Just as I had little prior knowledge of Matthews, this American was only familiar with the other stars of Evergreen by way of old tobacco card issues. By the time of the film version of Evergreen Matthews was married to Sonnie Hale (Leslie in the film), with a great deal of scandal leading to the altar.
Barry MacKay appeared with Jessie Matthews in two additional films after Evergreen, but is probably most recognizable to Americans as Scrooge’s nephew, Fred, in the 1938 MGM version of A Christmas Carol that starred Reginald Owen as Scrooge.
They are all effective but Matthews can’t help but to stand out as an absolute delight. She’s wonderful at light comedy, has a pleasant singing voice (though I like how she puts over a song better than her actual voice, a little high for me) and seems to be able to dance in any style called for though she certainly loves her high leg kicks, sexy shimmies and tight and speedy spins. Sennwald in praising the film in the Times calls Matthews, “a nimble and winning dryad of song and dance, who deserves to be better known to American film audiences.” He then refers to her as the feminine counterpart of Fred Astaire.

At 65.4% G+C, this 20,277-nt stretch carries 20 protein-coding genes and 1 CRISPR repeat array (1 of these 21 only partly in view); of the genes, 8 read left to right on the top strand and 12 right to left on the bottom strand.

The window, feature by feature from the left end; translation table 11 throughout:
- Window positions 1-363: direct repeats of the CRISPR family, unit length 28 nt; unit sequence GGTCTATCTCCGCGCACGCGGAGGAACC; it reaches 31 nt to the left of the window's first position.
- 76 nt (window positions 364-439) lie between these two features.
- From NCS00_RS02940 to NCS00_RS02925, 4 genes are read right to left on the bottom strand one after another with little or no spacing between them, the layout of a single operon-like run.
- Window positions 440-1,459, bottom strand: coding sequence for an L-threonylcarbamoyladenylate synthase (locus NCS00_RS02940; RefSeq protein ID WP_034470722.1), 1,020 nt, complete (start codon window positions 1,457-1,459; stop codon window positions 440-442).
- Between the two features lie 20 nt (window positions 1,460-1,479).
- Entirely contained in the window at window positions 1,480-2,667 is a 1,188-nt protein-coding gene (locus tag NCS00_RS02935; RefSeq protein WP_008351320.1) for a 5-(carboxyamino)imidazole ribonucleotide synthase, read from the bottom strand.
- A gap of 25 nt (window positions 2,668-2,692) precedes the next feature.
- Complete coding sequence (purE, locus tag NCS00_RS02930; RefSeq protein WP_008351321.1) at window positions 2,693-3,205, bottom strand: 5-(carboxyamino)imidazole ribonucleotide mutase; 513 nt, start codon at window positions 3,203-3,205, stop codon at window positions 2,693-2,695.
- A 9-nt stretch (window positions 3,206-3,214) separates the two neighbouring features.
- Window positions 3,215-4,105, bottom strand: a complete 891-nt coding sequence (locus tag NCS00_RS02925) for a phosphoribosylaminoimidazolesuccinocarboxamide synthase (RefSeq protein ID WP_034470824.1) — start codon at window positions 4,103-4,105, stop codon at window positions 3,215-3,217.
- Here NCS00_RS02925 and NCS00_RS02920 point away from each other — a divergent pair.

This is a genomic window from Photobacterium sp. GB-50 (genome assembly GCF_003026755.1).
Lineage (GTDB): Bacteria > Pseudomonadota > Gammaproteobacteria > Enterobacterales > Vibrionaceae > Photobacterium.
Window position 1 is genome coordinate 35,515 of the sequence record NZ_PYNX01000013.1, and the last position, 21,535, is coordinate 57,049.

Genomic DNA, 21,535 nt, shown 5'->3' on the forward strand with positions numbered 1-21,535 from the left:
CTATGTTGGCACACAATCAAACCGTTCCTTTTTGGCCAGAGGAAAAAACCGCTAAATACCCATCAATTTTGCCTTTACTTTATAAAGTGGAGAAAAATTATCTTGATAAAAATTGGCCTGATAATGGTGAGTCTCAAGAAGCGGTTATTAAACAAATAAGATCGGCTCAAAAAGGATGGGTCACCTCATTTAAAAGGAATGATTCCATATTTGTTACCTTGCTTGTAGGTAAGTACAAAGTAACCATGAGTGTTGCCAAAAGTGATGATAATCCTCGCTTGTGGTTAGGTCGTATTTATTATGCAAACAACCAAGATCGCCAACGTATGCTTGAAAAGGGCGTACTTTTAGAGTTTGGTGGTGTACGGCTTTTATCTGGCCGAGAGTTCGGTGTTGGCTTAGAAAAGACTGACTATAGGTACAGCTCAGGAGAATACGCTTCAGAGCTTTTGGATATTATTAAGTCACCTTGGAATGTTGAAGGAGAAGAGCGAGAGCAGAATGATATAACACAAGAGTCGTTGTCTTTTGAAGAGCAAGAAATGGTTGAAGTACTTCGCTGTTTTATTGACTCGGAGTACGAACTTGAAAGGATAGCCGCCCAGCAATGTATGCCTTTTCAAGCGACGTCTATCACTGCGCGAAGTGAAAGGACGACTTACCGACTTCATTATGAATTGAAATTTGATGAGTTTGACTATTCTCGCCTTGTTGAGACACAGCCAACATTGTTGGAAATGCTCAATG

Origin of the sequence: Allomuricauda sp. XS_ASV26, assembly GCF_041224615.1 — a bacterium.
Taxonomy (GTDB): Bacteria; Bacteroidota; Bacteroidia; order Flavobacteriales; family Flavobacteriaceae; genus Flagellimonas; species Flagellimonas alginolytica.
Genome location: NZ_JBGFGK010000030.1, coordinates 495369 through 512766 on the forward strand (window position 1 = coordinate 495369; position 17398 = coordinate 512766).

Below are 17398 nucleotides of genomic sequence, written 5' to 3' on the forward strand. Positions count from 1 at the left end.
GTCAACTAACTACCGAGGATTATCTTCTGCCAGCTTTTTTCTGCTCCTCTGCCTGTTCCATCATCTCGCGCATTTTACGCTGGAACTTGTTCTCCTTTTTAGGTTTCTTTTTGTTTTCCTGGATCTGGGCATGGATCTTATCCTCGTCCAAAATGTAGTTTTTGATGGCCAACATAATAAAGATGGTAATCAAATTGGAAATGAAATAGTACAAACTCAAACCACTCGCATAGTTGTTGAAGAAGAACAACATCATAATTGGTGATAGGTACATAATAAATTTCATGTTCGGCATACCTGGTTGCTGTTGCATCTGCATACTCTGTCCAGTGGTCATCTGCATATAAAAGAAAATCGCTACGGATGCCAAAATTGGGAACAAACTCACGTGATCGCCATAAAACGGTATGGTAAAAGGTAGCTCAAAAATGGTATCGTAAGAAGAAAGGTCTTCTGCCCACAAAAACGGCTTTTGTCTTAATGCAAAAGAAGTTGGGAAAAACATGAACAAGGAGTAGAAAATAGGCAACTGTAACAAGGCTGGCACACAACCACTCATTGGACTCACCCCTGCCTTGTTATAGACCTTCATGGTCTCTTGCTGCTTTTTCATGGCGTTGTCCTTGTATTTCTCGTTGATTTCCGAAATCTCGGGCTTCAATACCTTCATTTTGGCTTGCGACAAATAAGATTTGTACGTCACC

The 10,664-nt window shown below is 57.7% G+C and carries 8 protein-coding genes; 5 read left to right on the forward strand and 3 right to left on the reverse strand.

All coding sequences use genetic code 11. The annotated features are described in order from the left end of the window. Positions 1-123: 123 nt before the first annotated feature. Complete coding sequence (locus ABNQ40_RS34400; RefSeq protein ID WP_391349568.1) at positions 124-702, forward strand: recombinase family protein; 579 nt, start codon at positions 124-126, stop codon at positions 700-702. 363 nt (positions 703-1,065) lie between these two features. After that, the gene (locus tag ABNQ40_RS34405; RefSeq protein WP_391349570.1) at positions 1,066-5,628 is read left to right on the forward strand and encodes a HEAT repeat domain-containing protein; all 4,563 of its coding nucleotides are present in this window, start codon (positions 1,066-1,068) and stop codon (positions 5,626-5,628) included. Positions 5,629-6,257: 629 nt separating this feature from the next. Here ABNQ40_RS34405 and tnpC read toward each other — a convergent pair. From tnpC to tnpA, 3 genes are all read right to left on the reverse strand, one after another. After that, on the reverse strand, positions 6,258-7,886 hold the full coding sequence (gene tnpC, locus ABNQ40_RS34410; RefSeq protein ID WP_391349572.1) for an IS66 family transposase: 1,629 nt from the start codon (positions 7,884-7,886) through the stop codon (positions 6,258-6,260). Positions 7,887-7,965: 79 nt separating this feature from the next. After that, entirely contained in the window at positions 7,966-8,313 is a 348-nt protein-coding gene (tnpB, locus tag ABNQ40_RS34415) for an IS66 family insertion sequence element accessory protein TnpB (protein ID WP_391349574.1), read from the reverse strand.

In fact, Balcon and Saville had tried to cast Astaire, in what I assume turned out to be Barry MacKay's part, and Astaire wanted to do the movie. RKO said no. On the heels of Flying Down to Rio (1933) they didn’t want to loan out their hot new property. “I was denied a brilliant bit of casting,” wrote Victor Saville in his autobiography (76). The director added, “The team might have easily been Matthews and Astaire instead of Rogers and Astaire,” had RKO gone through with the loan.
History may have paved the best way though. Matthews would have had to share a lot of her spotlight had she had Astaire as her dance partner. While the film would certainly be better known in America had Fred Astaire appeared in it, it is nice to watch it today and be solely overwhelmed by the talent of Jessie Matthews. What if? Sure. But Evergreen doesn’t need to be any more than what it already is.
I recorded Evergreen off of Turner Classic Movies some time last year. Somehow it does not have a Region 1 DVD release, though the 1934 Gaumont British production was released on VHS in America in 1993 and it had been released on Laserdisc at some point in the ‘80s or ‘90s by Criterion (Guessing 1993). I see Matthews made it to DVD on another Gaumont British production, First A Girl (1935), just last year. Hopefully Evergreen follows soon.
Until then, here is the complete film uploaded to the Internet Archive: